THE UN's human rights watchdog says it is concerned that the government's 'pace of change' in establishing non-denominational schools is discriminating against children.
Patronage of primary schools came under severe scrutiny yesterday as an Irish delegation, led by Justice Minster Frances Fitzgerald, faced a second day of questioning on a range of civil rights issue.
The UN's Rapporteur for Ireland Yuval Shany said the information provided by the delegation had been "encouraging" but said he had serious concerns about Irish efforts to cater for children from non-religious families.
"The number of non-denominational school is still minuscule and it is our understanding that most of the new schools created are multi-denominational and not non-denominational.
"We understand that are no plans to create non-denominational schools by way of transfer of control in areas which have been deemed, following the recommendations of the Forum on Patronage and Pluralism in the Primary Sector, areas where there is no sufficient demand for non-denominational education."
He asked the delegation to explain if children could be discriminated against under the new Education (Admission to Schools Bill) 2014.
Later he questioned how the state could be compliant with the International Covenant on Civil and Political Rights (ICCPR) when it allowed religious-run schools a "near monopoly" on public services.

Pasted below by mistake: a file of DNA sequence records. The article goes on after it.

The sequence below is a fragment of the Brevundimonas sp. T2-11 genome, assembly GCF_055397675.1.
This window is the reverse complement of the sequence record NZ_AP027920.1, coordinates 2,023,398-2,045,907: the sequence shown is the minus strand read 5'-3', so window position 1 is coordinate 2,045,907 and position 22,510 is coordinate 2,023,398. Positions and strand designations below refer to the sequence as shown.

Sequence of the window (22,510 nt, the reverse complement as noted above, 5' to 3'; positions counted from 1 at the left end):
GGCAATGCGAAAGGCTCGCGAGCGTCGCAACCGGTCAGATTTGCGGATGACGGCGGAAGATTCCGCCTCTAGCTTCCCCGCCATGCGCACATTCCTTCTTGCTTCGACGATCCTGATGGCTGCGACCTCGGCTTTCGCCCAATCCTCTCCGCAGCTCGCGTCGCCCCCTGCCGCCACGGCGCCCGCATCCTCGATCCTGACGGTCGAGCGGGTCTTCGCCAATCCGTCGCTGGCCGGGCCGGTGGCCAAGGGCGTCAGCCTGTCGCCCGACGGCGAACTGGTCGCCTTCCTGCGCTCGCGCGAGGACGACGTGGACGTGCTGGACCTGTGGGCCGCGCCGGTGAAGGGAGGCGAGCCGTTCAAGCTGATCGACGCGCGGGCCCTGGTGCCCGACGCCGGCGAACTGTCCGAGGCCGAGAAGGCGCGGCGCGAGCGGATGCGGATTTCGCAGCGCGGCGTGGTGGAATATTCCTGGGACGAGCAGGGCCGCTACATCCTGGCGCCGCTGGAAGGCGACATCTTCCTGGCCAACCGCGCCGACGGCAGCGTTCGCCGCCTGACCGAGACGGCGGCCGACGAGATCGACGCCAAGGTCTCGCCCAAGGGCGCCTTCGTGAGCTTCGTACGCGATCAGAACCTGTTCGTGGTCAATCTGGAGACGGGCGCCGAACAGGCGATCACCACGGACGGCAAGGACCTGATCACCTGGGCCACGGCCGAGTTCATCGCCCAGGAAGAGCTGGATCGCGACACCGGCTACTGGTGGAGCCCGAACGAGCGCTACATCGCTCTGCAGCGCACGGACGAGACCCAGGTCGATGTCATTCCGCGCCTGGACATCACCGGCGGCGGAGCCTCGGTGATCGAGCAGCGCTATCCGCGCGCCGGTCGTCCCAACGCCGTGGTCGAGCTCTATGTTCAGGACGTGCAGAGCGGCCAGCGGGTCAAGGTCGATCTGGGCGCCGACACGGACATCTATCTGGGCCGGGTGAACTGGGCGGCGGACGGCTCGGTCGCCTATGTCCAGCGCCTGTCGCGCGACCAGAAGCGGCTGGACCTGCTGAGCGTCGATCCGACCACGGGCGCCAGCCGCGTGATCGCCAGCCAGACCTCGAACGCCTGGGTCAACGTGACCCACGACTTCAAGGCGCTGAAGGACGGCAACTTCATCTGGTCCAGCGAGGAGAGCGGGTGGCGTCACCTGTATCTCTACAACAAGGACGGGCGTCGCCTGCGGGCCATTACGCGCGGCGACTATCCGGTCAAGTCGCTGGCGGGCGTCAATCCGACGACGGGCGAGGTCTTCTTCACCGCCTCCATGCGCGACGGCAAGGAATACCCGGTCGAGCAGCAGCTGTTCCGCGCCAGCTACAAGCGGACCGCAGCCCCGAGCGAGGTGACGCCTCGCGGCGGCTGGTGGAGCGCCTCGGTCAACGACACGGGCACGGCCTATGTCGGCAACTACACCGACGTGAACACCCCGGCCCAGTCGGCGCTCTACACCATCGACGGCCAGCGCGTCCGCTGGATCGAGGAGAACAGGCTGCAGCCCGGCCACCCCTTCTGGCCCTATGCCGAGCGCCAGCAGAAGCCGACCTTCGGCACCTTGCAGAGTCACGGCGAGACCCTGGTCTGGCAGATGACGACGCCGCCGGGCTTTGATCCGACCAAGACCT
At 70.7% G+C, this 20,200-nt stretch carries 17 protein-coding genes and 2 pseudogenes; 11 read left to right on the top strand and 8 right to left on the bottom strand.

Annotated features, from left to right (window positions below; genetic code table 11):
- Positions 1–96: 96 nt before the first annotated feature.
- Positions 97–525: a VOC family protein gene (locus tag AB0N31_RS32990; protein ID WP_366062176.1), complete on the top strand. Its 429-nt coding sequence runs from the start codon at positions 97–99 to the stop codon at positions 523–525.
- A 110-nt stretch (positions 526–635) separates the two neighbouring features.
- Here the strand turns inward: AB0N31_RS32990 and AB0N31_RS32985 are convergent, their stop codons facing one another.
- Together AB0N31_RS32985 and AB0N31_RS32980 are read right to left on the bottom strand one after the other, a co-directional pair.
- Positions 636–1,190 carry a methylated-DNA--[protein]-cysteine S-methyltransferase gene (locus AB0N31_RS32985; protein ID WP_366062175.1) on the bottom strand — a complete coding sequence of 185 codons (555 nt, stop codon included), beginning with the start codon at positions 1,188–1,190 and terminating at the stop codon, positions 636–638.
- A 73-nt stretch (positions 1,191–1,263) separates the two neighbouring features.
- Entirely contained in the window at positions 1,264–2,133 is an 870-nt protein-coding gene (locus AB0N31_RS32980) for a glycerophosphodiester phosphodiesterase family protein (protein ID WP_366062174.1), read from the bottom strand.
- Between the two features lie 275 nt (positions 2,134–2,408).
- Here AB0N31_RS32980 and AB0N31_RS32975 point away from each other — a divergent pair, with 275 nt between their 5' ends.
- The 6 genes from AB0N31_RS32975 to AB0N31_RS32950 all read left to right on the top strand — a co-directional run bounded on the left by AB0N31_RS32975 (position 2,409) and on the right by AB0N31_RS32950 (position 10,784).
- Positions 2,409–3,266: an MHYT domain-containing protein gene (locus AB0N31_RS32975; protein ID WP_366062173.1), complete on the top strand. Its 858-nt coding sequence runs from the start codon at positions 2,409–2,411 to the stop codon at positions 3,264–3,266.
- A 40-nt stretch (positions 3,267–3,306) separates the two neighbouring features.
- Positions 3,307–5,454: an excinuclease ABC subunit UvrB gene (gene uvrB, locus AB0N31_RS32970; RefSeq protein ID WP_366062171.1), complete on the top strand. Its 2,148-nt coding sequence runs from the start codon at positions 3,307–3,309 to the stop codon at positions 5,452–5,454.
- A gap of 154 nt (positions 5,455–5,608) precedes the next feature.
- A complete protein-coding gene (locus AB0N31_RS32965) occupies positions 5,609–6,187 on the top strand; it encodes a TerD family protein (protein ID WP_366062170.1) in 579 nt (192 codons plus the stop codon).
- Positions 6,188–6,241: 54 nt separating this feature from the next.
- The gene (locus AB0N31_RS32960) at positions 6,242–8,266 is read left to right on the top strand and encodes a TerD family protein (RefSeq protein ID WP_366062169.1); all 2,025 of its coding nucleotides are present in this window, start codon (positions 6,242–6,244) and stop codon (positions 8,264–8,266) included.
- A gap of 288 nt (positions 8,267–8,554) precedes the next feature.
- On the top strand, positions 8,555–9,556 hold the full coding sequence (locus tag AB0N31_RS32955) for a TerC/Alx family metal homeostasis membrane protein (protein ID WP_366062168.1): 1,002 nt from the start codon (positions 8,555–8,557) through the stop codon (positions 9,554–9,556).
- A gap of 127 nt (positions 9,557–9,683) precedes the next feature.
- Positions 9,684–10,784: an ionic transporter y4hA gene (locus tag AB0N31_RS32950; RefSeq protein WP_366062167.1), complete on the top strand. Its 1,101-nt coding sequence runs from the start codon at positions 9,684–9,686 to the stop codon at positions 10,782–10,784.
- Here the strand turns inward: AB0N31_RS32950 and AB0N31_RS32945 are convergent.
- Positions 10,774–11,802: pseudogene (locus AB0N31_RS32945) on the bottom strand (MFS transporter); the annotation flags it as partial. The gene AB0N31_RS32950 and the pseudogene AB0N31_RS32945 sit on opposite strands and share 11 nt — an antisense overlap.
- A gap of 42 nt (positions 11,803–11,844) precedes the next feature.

He said this appeared to "openly discriminate in admissions policies between children on the basis of parents registered convictions".
Layla de Cogan Chin, from the Department of Justice, said Ireland was committed to "providing a diverse system catering for all religions and none" and added seven multi-denominational schools had been delivered last year.
"A further four new schools are due to open in 2014 all of which will be multi-denominational," she said.
She said that schools could be divested in areas where there is "sufficient demand" for a wider choice on patronage and added that the advisory group for the Forum on Patronage and Pluralism identified 28 such areas.
"There is no obstacle to the establishment of secular or non-denominational schools if sought by a sufficiently-large number of parents if the required for patronage are fulfilled," she stated.
Other issues addressed by the committee included mental health and prison reform, the asylum process, gender recognition and traveller ethnicity. Minster Fitzgerald said "serious consideration" would be given to recognising Traveller identity.
She also committed to removing all young offenders from prisons by the end of 2014.